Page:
For two Wilmington tech companies, getting a successful exit was a matter of building relationships, growing the business to attract potential investors and finding the right fit.
That was discussed by Todd John, founder of PlayerSpace, Trace Smith, CEO of Next Glass and Jennifer Turnage, co-founder and CEO of myBeeHive and co-founder of xElle Ventures at today’s virtual WilmingtonBiz Expo.
Next Glass, a Wilmington company that develops software for the alcohol beverage industry including the app Untappd, built relationships and met with investors all over the country before its exit earlier this year.
“We had grown to double-digit millions ARR [annual recurring revenue] so we were on the radar of most growth equity funds,” Smith said during the expo. “You can tell pretty quickly who's interested and who's not by [whether] a partner gets on a plane and comes to you. And we had several firms from Boston, New York, the Bay area, fly out to Wilmington to come meet with us starting in 2016, 2017.”
As Next Glass started to scale in 2019, it began to attract interest from strategic buyers, including from companies in the social media industry, but many of those companies were not the right fit, he said.
“Kurt [Taylor] and I talked about it and entering 2020, we just didn't feel that was the right outcome for the business,” Smith said. “We weren't confident that those companies would let us maintain a presence in Wilmington. We didn't think that was right for our employees or for the local community.”
Eventually, Next Glass was able to narrow down to 10 potential partners and its leaders did a three-city, two-week roadshow at the end of January to meet with potential buyers.
“In our case, Providence Strategic Growth in Boston actually front-ran the deal. They got in front of all the other firms. They said we want to do this, what do we need to do in order to get it done?” Smith said.
Representatives with the equity firm flew to Wilmington and they got a term sheet signed on Valentine’s Day, shortly before the onset of the COVID-19 pandemic in the U.S.
“I'll never forget sitting in my living room the night the NBA season got postponed. And then all the other sports seem to kind of domino behind it, postponing their seasons,” Smith said. “I was thinking it's going to be tough to get done. This may not get done in this environment. It’s a huge testament to Providence Strategic Growth in their word and resolve as an investor to hang in there with us and get this done so we closed it at the end of March.”
For John of PlayerSpace, a sports and program management software company, the possibility of selling the company ramped up five years ago when it started to grow and strategically became competitors with potential buyers, he said.
“I learned a lot from him [serian entrepreneur Randall Kaplan] and he said when you start to get into that place where you feel like you've got something special and you're getting those inquiries about acquisition, what you really have to do is uncomfortable,” John said. “You have to really become competitors, increase the level of intensity of competition among the potential acquirers. So, we started to do that.”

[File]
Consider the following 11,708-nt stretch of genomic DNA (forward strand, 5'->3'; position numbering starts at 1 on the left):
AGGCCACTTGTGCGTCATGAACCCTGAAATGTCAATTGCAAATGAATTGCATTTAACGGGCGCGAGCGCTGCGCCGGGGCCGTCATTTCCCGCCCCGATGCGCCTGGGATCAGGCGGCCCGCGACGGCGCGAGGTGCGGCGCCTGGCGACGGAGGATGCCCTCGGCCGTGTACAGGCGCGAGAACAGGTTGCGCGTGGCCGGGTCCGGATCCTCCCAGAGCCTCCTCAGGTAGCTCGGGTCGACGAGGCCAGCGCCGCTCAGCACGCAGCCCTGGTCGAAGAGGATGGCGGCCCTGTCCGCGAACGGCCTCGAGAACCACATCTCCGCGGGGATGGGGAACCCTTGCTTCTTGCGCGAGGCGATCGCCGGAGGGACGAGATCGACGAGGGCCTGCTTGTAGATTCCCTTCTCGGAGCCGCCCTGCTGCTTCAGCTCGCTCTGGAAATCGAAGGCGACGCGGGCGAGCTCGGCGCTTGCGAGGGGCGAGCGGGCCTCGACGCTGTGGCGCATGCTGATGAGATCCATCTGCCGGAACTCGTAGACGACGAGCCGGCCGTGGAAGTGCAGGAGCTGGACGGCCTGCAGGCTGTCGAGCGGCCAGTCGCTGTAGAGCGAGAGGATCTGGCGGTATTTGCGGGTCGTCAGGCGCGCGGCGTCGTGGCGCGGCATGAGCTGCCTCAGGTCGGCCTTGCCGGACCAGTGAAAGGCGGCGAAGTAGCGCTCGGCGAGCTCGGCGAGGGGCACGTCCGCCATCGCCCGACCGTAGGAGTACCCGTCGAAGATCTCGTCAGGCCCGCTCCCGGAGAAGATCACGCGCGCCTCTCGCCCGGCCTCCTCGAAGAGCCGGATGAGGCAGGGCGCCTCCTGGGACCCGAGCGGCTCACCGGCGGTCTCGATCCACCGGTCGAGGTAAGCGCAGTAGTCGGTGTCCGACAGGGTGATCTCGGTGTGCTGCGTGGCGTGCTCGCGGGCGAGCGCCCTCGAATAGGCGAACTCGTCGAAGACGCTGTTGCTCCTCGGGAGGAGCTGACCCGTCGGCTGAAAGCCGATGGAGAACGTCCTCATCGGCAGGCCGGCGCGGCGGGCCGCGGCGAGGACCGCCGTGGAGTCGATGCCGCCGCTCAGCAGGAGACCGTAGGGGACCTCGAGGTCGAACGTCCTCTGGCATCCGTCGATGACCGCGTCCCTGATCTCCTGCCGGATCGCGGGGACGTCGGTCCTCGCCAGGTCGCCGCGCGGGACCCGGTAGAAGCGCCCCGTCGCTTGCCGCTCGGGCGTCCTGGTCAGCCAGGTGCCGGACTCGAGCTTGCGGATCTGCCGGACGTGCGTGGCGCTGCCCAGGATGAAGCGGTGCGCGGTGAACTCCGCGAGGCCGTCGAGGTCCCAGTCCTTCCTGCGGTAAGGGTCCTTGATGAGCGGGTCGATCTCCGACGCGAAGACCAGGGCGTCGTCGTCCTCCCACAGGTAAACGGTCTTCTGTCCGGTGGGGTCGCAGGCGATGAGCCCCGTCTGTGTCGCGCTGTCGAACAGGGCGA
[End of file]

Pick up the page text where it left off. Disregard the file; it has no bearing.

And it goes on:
From 2015 to 2019, PlayerSpace became a real competitor in the sports and program management field, John said.
“I knew that once we got to that point, we're either going to have to go and do a big raise or it's time to sell and I was leaning towards selling,” he said.
PlayerSpace started having serious acquisition conversations with Daxko, a company backed by the private equity firm GI Partners.
“It's all about relationships. You have to be likable; you have to build those relationships. We got to the point where we were like, ‘Oh yeah, we really like each other. We feel comfortable. Let’s get serious.’ That's when we stopped all the conversations with everybody else went down the exclusive path with them,” John said.
Those conversations started in July of 2019 and the acquisition became final
in January of this year, he said.
Choosing to partner with a private equity firm is a trend becoming more popular among tech companies over the past few years, Turnage said.
“What I saw, it started about seven or eight years ago, was that private equity kind of became a viable exit or liquidity option for tech companies,” she said. “Until that, you were either looking to be acquired by a strategic partner, a competitor or looking for an IPO, it's almost one of those two options.”
Turnage, who co-founded an early stage angel network for women, said as more tech companies started becoming more mature with a positive cash flow and metrics that show scalability, private equity firms became interested.
“It does give you a way to possibly have more competition in your exit because it is a financial decision, but it comes with funding to take the company to a whole different level,” Turnage said. “Often there's some immediate liquidity and long-term jobs will stay where they are and even have the budget for more hiring. I think that's been a very interesting trend I'm starting to see.”